The Types Of Traps
Contrary to some portrayals in science fiction, the flowers of carnivorous plants are not the organs that ensnare their prey. Rather, in all cases the deadly traps are modified leaves and stems. There are three basic types of trapping organs: active, adhesive, and passive.
Active traps of carnivorous plants attract their mostly arthropod prey using various machinations, including color, scent, and nectar. Once a victim is suitably within, the trap rapidly closes, preventing the escape of the prey. The active trap of the Venus fly-trap (Dionaea muscipula) is modeled on a basic clamshell design. This species utilizes a fast-acting response to a mechanical stimulus caused when an insect triggers sensitive hairs in the trap, causing its clam-shell leaves to close. The fringing outer projectiles of the leaves rapidly enclose to form a barrier that prevents the trapped arthropod from escaping. At the same time, mechanical stimuli from the struggling victim trigger the synthesis and excretion of digestive enzymes onto the inner surface of the trap, which facilitate digestion of the prey.
Another design of active trap is based on a small, hollow chamber with a trap door. This design is utilized by the bladderworts (various species of Utricularia), small aquatic plants that form little bladders with diameters of several millimeters, that trap tiny aquatic invertebrates behind a rapidly closing trap door. The door of the bladderwort trap initially swings quickly into the bladder, triggered to respond in this way by motion sensed by fine, fringing bristles. The inward motion of the door develops a suction that can sweep invertebrates into the trap, where they are trapped by the re-closing door, and are digested for the nutrients they contain.
Adhesive, semi-active traps primarily rely on sticky, surface exudates to ensnare their prey. Once a victim is firmly entangled, the leaf slowly enfolds to seal the fate of the unlucky arthropod, and to facilitate the process of digestion. This manner of trap is typified by the most species-rich of the carnivorous plants, the genus of plants known as sundews (Drosera spp.). These plants develop relatively wide, modified leaves, that are densely covered with stalked glands that resemble tentacles several millimeters long. Each tentacle is tipped with a droplet of sticky mucilage. Unwary arthropods, lured by scent, color, and nectar, are caught by this gluey material and are then firmly entangled during their struggles. The leaf then slowly, almost imperceptibly, enfolds the prey, which is then digested by proteolytic enzymes secreted by special glands on the leaf surface.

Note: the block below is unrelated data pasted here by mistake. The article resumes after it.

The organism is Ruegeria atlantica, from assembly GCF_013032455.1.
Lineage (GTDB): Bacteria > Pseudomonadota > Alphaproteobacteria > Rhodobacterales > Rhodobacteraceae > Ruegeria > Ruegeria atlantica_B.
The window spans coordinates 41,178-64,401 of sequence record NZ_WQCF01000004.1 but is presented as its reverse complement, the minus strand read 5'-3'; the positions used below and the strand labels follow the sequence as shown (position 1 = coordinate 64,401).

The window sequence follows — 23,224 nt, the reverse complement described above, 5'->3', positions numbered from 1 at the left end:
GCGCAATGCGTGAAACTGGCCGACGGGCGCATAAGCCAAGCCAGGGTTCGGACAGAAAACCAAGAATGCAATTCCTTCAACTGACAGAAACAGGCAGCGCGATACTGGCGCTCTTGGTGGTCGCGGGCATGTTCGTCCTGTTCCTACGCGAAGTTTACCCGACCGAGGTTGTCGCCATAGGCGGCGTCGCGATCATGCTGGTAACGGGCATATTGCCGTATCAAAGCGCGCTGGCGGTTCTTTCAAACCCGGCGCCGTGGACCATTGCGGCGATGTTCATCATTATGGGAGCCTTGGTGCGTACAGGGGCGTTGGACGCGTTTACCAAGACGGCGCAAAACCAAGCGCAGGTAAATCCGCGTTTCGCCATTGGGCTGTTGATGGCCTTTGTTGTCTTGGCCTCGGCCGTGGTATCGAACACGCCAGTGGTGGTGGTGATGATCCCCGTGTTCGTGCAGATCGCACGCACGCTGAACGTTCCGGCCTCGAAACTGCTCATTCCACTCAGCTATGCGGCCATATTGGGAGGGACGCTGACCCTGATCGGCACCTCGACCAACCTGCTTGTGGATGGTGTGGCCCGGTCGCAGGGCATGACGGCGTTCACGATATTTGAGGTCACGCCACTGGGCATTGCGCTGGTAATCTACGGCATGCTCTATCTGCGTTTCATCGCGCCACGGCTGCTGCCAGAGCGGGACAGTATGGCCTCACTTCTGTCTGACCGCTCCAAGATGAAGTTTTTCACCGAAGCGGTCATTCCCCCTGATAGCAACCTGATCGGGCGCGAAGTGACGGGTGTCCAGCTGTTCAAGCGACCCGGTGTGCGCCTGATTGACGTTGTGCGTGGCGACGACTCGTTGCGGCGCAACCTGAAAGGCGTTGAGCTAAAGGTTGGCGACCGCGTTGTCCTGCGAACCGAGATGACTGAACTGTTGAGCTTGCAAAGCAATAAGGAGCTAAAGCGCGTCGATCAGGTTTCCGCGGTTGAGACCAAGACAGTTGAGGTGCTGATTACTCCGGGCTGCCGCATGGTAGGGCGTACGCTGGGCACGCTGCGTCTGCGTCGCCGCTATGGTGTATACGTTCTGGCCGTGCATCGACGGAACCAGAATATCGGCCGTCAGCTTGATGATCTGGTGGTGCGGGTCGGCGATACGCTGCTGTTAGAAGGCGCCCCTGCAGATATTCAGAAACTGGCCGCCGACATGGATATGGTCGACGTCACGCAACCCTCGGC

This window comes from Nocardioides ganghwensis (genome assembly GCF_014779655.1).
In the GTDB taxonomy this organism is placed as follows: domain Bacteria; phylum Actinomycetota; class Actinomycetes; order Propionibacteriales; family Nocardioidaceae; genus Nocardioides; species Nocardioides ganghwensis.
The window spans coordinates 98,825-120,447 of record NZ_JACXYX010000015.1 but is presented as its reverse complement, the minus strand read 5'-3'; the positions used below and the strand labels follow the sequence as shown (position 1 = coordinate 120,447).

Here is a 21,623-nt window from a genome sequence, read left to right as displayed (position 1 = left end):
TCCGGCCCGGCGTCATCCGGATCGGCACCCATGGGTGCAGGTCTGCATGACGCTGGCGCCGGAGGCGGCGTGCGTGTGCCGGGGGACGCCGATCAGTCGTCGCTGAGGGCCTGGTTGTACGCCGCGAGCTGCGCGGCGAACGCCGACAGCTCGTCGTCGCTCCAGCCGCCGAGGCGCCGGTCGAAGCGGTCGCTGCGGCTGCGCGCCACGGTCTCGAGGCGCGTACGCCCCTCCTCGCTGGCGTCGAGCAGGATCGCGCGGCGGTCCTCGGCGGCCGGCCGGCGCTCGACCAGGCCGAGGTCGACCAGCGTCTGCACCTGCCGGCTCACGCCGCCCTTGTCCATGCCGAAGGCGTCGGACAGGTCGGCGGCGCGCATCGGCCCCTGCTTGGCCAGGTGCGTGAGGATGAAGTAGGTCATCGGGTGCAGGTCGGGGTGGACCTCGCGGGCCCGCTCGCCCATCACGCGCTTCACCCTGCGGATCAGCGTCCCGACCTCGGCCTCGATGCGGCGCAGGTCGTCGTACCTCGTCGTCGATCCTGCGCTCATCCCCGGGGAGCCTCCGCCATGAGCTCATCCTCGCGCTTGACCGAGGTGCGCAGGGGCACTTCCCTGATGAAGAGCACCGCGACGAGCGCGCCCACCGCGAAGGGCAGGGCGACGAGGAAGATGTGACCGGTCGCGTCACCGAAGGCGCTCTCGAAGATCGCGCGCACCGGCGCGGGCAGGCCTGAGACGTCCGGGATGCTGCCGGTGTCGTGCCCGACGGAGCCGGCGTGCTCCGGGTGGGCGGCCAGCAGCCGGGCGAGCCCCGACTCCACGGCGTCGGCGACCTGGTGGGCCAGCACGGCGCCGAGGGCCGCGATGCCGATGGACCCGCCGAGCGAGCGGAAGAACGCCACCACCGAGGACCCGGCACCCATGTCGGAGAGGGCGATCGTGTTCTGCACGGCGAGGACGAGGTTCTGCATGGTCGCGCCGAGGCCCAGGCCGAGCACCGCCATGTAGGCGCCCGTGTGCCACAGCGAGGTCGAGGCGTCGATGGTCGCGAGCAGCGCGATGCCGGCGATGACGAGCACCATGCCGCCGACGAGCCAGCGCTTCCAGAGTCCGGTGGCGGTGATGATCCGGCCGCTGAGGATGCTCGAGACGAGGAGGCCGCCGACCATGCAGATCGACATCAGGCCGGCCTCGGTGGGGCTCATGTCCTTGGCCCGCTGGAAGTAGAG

Passive traps lie in deadly wait for their small victims, which are attracted by enticing scents, colors, and nectar. However, these seeming treats are located at the end of a fatal, usually one-way passage, from which the prey cannot easily exit. The passage terminates in a pit filled with water and digestive enzymes, where the victim drowns, or is attacked by predacious insects that live symbiotically with the carnivorous plant.
The ingenious design of the pitcher plant (Sarracenia purpurea) is a revealing example of passive traps. The pitcher plant has foliage modified into upright vessels, as much as 4-6 in (10-15 cm) tall. When mature, these are reddish-green in color, with ultraviolet nectar guides pointing into their interior, which also emits alluring scents. The fringing lip and upper part of the inside of the pitcher are rich in insect attracting nectaries (organs that secrete nectar), and are covered with stiff, downward pointing bristles. These bristles can be easily traversed by an insect walking into the trap, but they passively resist movement upwards and out of the trap. Beneath the zone of bristles is a very waxy, slippery zone, the surface of which is almost impossible for even the tiny feet of insects to grasp, so they fall to the bottom of the trap. There the victim encounters a pool of collected rainwater, replete with digestive enzymes and the floating
corpses of drowned insects, in various stages of decay and digestion. The newest victim struggles for a while, then drowns, and is digested.
Interestingly, a few species of insects are capable of living happily in the water-filled vessels of the pitcher plant and related species, such as the cobra plant (Darlingtonia californica). These insects are resistant to the digestive enzymes of the carnivorous plants, and they utilize the pitchers as a micro-aquatic habitat. Some species of midges and flies that live in pitcher plants actually attack recently trapped insects, killing and feeding on them. Eventually, the carnivorous plant benefits from nutrients excreted by the symbiotic insects. These pitchers also support a rich microbial community, which are useful in the decay of trapped arthropods, helping to make nutrients available for uptake by the carnivorous plant.
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